Research shows that the lack of or improper method of maintenance increases the chances disease outbreak on your lawn. Proper watering, fertilizing, aerating, and the right mowing schedule will reduce the chance of disease. There are three factors that must be present for disease to arise and spread. These are the right host, pathogen, and right environment.
According to the University of California Agriculture and Natural resource, “Even if a disease-causing pathogen is present, infection won’t occur unless the environment (i.e., temperature, quantity of water, etc.) is conducive to disease development and susceptible grass is available. “(Lawn Diseases: Prevention and Management). Therefore, selecting the proper turf grass type that acclimates to the local environment will help lessen sever lawn disease.
Moreover, diseases aren’t always the primary cause of lawn damage. Irrigation problems are the most common cause of discolored lawns. Conducting preventive maintenance on irrigation systems will ensure a healthy lawn. No amount of fungicide will control lawn damages that result from poor watering practices. Experts recommend to monitor and perform preventative maintenance at least once a week.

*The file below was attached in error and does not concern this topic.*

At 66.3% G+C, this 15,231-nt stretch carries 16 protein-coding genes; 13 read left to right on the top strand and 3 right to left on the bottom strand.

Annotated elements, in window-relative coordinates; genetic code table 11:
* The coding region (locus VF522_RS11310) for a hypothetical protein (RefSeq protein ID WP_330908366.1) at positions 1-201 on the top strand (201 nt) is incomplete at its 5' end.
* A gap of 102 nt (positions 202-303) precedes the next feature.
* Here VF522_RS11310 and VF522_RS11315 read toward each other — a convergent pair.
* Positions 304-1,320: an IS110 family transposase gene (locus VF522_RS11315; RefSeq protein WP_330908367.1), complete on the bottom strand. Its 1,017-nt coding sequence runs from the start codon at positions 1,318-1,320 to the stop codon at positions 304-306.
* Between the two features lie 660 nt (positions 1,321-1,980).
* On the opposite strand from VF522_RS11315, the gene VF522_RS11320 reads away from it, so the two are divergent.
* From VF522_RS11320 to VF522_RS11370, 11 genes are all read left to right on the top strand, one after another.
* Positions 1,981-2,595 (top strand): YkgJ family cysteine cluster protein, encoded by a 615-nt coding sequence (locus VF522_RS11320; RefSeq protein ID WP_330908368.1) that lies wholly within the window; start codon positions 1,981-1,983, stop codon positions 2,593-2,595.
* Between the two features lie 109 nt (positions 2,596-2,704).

For the most part, California has Mediterranean weather, this means, lawns require irrigation. It is vital to implement sound watering practices—whether watering by hand or using an automated system. Applying too much or insufficient water can end in an unhealthy, slow-growing grass that is susceptible to pathogens. Also, maintaining a lawn at the recommended mowing height will improve its ability to resist diseases and give it greater aesthetic appeal. Improper mowing, increases the chance of disease.
When a disease outburst in a home lawn is suspected, the best course of action may be to seek the professional services of a plant disease diagnostic laboratory. Accurately identifying the problem before symptoms become severe allows for corrective action to be taken before there is an unnecessary loss of large lawn areas. Speak to your landscaping professionals to learn more about a diagnostic laboratory near you.
Agriculture and Natural Resources, University of California. (2016). Pests in Gardens and Landscapes. Retrieved from http://ipm.ucanr.edu/PMG/PESTNOTES/pn7497.html